Today’s Supreme Court oral arguments centered on the Patient Protection and Affordable Care Act’s (ACA) “individual mandate” (also known as the “minimal coverage provision”), the requirement, beginning in 2014, for all Americans to either obtain health insurance or pay a penalty. The question is whether Congress can use its authority under the Commerce Clause of the Constitution to regulate interstate commerce in order to enact such a requirement.
Solicitor General Donald B. Verrilli began by describing a U.S. health care system in which 40 million people are uninsured and the costs of their uncompensated care drive up health insurance costs for those who are insured. He explained that Congress used its authority under the Commerce Clause to enact two key reforms to the insurance market, “guaranteed issue” and “community rating” (a position that none of the parties disputes), but that these reforms could not exist without Congress also creating a minimal coverage provision, thereby assuring that individuals would have insurance in advance of any actual need for health care services. He argued that there is no temporal limit to the Commerce Clause, that everyone subject to the regulation is or will eventually be in the health care market and they are just being regulated in advance.
Chief Justice Roberts and Justices Scalia and Breyer at once began to question whether Congress could create commerce where previously none existed in order to regulate it. General Verrilli responded that, rather than creating commerce, Congress actually was regulating existing economic activity – people’s participation in the health care market, where health insurance is a means of paying for health care. Justice Scalia insisted that the provision regulates health insurance, not health care. Chief Justice Roberts expressed his concerns that if the Court accepted the principle that everyone was in the insurance market, he didn’t see why Congress’ power would be limited to only the method of payment
Justice Kennedy stated that this issue goes beyond what the Court’s cases have allowed and, because of that, the government has a heavy burden to show that the individual mandate is authorized under the Constitution. He posed the question whether Congress could have chosen alternative means, for example, using its taxing authority to create a national health service. General Verrilli responded that Congress had chosen a tool that was reasonably adapted to the problem it confronted. Justice Scalia and General Verrilli then engaged in a lengthy exchange in which Justice Scalia noted that while the provision might have been reasonable, it was not proper because the federal government’s powers are not unlimited.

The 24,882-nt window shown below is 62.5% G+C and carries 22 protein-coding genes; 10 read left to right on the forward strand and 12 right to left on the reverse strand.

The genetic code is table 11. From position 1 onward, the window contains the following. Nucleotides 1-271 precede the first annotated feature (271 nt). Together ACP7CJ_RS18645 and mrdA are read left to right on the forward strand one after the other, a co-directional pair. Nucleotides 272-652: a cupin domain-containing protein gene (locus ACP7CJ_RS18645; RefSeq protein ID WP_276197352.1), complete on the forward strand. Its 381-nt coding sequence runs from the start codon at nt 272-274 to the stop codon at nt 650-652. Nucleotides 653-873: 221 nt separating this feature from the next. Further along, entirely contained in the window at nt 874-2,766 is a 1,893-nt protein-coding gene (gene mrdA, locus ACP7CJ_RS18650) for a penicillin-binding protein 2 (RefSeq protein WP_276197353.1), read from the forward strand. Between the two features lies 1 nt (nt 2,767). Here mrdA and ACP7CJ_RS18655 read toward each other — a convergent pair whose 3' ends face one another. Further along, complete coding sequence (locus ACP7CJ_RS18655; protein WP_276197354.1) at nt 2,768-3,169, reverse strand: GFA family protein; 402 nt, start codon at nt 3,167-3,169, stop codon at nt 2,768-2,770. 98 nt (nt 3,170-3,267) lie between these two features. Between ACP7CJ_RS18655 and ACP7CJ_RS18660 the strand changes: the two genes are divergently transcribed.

While Justices Kagan, Ginsburg and Sotomayor repeatedly noted that requiring individuals to purchase insurance made sense because it diversifies the risk and eventually everyone will need health care, Justice Alito pointed out that healthy young adults would be forced to purchase health insurance that would result in them subsidizing services that would be received by everyone else. Justice Scalia said that young adults would purchase health insurance when they think they have a risk of incurring high medical costs, just as others do. Chief Justice Roberts noted that the minimum coverage provisions would require people to purchase insurance for services that they might never need, like pediatric or maternity services.
General Verrilli was asked to explain how the penalty for failure to obtain insurance was a “tax” and stated that because it is to be administered by the Internal Revenue Service, it is characterized as a tax. When Justice Ginsburg pointed out that the previous day General Verrilli had argued that the penalty was not a tax, he replied that Congress clearly used its taxing authority to create the penalty provision. Justice Ginsburg held firm to her previously stated position that because the penalty would not generate revenue, but rather was designed to affect the purchase of health insurance, it is not a tax.
Paul D. Clement, the appellate attorney arguing for the respondents, stated that while the Commerce Clause gives Congress the power to regulate commerce, it does not give Congress the greater power to compel people to enter into commerce, to actually create commerce. He explained that it is consistent with 220 years of the Court’s jurisprudence that regulating the point of sale (the purchase of health care services) is regulating commerce, but that Congress cannot force individuals to enter into commerce in the first place by requiring them to purchase health insurance. He noted that Congress could have chosen an alternative mechanism, for example, tax credits for those who purchased insurance. He also argued that the penalty is not a tax because it was neither labeled a tax in the ACA nor was it structured as a tax.
Michael A. Carvin, the appellate attorney arguing on behalf of an additional set of respondents, stated that Congress does not have the authority to promote commerce, only to regulate it once it exists. In response to Justice Ginsburg’s comment that the only way to assure that people could afford health care once they became sick was to have health insurance prior to the onset of an illness, he noted that the Commerce Clause does not give Congress the power “to regulate things that are statistically connected to things that negatively affect commerce.” He also commented that Congress not only had compelled people to enter the insurance market, it also had prohibited anyone over age thirty from purchasing only catastrophic health insurance because the “subsidies” they provided were needed by others in the insurance pool.